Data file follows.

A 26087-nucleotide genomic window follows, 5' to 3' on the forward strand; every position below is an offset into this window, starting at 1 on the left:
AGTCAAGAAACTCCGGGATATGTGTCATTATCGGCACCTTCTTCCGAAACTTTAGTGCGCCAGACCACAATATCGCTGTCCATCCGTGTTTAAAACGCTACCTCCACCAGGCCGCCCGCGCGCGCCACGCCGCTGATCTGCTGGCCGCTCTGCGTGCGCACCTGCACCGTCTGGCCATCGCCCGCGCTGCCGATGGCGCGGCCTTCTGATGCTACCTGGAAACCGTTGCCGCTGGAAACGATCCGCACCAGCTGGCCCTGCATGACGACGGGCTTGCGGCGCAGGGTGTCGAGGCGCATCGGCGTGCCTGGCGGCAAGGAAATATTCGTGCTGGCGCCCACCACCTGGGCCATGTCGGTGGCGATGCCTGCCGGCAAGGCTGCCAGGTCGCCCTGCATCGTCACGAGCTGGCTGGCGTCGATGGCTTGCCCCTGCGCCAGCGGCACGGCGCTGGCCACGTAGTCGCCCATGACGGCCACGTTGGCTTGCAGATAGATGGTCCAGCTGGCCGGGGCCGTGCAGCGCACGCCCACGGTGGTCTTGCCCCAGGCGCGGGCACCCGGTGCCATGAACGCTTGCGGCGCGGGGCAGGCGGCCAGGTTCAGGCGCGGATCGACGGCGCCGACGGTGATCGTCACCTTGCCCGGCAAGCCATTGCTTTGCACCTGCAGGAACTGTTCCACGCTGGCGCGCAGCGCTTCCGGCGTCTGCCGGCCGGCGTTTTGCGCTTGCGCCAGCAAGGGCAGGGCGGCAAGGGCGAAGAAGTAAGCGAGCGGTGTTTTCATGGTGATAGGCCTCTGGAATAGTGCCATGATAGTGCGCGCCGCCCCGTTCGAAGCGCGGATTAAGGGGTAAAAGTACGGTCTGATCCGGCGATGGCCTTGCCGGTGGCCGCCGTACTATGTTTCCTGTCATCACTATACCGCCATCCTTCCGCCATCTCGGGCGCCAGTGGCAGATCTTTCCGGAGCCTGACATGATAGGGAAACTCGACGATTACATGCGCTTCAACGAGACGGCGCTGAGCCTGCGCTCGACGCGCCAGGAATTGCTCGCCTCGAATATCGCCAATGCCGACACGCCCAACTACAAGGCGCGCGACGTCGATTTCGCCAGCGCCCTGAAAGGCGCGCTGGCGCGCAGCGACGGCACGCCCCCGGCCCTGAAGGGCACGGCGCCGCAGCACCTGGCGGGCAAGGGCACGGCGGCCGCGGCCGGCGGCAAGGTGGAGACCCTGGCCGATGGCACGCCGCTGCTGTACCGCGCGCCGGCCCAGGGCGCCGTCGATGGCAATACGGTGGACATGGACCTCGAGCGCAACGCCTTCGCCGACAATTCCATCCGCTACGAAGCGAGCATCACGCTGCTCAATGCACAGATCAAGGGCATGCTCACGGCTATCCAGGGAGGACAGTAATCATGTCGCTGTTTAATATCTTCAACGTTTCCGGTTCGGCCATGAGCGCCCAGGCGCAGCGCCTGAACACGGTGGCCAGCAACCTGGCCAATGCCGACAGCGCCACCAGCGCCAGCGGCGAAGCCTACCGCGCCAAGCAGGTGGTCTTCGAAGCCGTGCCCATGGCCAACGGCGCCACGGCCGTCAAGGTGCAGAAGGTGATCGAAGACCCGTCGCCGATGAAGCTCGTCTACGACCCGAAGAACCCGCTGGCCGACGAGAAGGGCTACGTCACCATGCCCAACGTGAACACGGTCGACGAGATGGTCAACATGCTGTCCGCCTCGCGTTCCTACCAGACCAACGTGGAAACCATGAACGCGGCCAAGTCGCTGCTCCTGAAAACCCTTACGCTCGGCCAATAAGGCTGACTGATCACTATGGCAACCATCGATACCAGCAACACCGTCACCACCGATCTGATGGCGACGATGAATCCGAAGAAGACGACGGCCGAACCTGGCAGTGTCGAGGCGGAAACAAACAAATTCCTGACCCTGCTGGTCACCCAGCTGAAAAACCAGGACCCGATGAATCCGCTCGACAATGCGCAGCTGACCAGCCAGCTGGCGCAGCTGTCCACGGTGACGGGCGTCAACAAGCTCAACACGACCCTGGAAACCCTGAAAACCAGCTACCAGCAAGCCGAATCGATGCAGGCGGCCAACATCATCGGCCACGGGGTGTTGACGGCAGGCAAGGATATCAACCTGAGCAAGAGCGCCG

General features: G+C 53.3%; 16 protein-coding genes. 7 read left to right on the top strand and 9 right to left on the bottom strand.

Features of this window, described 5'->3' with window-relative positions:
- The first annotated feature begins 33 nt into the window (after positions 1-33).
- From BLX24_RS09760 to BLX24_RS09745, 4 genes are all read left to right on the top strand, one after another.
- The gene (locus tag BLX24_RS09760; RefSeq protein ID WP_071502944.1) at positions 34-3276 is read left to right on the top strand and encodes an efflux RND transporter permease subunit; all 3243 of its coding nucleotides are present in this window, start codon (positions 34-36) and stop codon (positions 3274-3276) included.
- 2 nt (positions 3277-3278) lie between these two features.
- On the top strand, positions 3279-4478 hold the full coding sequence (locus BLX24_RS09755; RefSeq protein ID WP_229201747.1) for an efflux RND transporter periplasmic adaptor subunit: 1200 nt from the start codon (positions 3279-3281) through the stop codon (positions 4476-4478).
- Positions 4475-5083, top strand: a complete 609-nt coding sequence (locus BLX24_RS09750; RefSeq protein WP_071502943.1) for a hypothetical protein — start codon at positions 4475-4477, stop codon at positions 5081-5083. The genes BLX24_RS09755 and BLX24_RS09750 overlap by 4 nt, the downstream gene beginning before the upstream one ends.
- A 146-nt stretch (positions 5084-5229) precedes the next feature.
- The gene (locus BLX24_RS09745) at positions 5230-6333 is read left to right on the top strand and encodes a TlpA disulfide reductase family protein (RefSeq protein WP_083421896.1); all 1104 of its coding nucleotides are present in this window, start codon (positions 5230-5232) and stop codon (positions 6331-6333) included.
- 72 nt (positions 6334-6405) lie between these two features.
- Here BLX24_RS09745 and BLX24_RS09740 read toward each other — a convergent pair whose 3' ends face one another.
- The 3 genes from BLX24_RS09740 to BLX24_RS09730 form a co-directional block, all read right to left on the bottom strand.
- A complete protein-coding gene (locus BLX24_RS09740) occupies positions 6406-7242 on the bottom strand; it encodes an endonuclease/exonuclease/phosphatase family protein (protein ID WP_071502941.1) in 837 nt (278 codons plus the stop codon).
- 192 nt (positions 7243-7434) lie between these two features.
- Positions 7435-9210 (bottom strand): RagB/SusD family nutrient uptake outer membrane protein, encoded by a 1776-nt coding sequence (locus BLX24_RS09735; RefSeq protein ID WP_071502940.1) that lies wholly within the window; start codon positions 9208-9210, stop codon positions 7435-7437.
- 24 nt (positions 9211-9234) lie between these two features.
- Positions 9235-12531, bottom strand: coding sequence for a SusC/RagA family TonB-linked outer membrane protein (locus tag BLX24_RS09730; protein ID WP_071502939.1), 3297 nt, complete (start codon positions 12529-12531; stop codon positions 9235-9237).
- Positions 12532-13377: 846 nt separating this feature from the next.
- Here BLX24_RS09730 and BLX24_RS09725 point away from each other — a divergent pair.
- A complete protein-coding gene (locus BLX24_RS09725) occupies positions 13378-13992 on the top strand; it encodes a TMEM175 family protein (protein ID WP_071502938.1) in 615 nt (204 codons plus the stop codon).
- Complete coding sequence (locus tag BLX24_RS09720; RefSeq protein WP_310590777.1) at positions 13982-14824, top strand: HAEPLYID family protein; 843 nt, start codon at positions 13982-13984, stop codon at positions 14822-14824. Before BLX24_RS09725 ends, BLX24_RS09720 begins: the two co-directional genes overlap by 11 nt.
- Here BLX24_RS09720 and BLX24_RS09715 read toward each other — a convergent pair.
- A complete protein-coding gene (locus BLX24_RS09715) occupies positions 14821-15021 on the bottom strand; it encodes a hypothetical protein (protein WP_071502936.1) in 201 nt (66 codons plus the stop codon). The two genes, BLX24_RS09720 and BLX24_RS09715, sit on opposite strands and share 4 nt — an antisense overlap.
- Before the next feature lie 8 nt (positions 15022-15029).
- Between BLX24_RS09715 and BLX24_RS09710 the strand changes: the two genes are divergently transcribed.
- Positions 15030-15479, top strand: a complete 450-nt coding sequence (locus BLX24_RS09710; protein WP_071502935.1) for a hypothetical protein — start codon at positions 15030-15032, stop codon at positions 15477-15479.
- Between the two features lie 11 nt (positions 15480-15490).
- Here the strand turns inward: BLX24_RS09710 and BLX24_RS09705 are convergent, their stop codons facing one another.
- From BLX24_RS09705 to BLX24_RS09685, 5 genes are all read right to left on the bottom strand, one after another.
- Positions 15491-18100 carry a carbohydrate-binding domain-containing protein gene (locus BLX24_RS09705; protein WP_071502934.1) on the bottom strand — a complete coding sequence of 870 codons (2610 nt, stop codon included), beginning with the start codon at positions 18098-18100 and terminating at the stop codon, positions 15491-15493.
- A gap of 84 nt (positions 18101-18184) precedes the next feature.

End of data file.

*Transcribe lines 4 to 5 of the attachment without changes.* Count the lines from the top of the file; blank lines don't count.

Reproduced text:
Features of this window, described 5'->3' with window-relative positions:
- The first annotated feature begins 33 nt into the window (after positions 1-33).